They make a lot more smoke if they go off in a vacuum cleaner.
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Old 13th Aug 2018, 4:56 am   #9
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Default Re: Testing, testing - POP!

I've had plenty of similar capacitors emit clouds of smoke (who hasn't...) but I've never had any further damage as a result, thanfully. Of course I unplug the unit from the mains as soon as the smoke starts.

Has anyone ever had one actually catch fire or do other damage?
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Old 13th Aug 2018, 7:40 am   #10
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Default Re: Testing, testing - POP!

I have repaired 3 Dual 505 record decks recently, they use these see through capacitors as mains droppers for the motor, all 3 had bulging caps, one was smoking gently.
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Old 14th Aug 2018, 12:00 pm   #11
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Default Re: Testing, testing - POP!

Quote:
Originally Posted by Radio Wrangler View Post
As the blighters are across the mains input, it matters not whether the doodad is turned on or off. It only matters that it is plugged into a live socket.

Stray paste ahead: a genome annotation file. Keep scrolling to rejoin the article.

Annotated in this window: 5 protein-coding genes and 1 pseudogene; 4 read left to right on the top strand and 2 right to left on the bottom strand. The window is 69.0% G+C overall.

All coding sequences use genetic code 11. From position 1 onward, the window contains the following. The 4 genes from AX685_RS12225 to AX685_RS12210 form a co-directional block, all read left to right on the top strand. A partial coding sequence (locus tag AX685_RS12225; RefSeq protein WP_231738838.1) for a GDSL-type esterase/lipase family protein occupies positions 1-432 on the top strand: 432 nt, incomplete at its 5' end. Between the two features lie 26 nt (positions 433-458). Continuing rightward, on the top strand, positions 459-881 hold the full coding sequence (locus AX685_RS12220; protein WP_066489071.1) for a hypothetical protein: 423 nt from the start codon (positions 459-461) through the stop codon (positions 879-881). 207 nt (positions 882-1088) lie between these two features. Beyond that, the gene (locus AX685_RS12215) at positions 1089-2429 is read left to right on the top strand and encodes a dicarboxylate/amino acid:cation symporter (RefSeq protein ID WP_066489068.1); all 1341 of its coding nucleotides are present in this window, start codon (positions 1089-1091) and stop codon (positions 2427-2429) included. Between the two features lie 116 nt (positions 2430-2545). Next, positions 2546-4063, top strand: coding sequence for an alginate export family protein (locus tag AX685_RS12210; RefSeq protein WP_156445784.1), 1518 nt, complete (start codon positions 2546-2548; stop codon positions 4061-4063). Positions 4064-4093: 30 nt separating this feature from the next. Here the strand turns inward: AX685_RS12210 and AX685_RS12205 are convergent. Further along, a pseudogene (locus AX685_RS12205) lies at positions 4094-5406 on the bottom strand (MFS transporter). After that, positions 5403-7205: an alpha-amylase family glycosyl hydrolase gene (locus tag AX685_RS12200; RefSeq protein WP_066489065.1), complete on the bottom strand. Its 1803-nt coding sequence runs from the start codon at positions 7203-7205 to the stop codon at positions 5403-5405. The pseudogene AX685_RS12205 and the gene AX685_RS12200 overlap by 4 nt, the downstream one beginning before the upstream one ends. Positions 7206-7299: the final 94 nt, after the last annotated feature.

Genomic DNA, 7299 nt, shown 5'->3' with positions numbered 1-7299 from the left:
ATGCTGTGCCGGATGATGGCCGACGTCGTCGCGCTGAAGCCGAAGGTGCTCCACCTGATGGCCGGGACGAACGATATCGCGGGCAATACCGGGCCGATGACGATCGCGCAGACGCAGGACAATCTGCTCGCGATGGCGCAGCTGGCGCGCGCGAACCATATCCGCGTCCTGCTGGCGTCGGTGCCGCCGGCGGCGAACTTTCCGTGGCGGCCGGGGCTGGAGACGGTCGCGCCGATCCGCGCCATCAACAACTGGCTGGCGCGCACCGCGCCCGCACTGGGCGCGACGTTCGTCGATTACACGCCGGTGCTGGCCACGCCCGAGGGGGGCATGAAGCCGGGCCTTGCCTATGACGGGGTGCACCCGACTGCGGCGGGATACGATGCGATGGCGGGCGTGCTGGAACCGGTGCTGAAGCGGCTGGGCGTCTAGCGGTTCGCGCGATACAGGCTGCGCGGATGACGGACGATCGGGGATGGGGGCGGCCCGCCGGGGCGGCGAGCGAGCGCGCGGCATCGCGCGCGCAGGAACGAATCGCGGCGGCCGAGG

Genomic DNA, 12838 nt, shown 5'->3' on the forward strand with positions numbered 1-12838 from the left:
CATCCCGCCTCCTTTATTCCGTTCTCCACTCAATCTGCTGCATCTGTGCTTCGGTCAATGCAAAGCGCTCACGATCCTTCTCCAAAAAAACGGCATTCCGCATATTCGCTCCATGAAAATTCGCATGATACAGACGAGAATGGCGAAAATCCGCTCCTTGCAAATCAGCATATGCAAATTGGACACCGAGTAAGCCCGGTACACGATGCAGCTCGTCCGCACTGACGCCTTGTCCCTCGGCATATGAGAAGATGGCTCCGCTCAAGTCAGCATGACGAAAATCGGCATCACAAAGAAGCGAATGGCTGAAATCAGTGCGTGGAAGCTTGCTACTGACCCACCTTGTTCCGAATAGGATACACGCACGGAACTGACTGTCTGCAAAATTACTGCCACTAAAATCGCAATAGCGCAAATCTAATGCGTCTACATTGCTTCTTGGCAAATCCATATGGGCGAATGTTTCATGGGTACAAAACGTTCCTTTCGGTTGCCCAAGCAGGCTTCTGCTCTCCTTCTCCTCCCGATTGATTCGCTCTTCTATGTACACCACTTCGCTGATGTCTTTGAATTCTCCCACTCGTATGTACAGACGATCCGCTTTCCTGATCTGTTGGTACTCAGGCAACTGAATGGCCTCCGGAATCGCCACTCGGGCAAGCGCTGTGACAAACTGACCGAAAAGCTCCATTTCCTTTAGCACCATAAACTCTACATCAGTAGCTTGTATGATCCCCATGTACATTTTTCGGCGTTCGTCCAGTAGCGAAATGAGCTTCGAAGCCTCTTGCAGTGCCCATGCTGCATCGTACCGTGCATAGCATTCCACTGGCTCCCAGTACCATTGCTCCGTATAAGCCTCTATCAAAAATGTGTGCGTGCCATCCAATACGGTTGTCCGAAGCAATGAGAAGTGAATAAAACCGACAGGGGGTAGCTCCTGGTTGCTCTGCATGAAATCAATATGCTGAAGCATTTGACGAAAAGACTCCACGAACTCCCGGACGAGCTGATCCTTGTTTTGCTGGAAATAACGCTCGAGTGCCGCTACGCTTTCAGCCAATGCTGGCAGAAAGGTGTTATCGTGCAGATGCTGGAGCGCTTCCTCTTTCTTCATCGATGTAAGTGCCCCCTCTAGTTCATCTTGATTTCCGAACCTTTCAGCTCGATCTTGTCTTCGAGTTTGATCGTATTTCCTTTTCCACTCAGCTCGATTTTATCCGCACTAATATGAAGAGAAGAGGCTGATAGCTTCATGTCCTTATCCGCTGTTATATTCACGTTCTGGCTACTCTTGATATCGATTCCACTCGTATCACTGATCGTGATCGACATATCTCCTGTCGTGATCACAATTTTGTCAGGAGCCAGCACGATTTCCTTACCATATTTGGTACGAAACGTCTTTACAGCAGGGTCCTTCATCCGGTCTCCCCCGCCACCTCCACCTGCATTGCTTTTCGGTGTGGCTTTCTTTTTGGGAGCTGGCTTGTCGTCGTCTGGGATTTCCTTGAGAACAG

I tend to turn things off at the wall, and my bench in the radio shack has a general kill switch.

David
Hi David,

In the Feedback EW604 the capacitor concerned is connected across the mains supply after the mains switch, but I take your general point.

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Just in case anyone is interested in the results of the tests.........

I used a dummy load of 3 ohms to match the nominal impedance of the loudspeaker and injected a 400 Hz sine wave at the input of the amplifier. I turned the amplitude of the input signal up until (soft) clipping of the output across the load could be observed on an oscilloscope. I then backed off the amplitude of the input signal to get rid of the clipping.

The output from the good valves was about 5 watts and from the pair with about 50% emission 2.5 watts.

The amplifier is in a Murphy A40C and the output for that model is specified at 12 watts. The rectifiers are low giving only 200 volts at the output stage which is why the output power is down.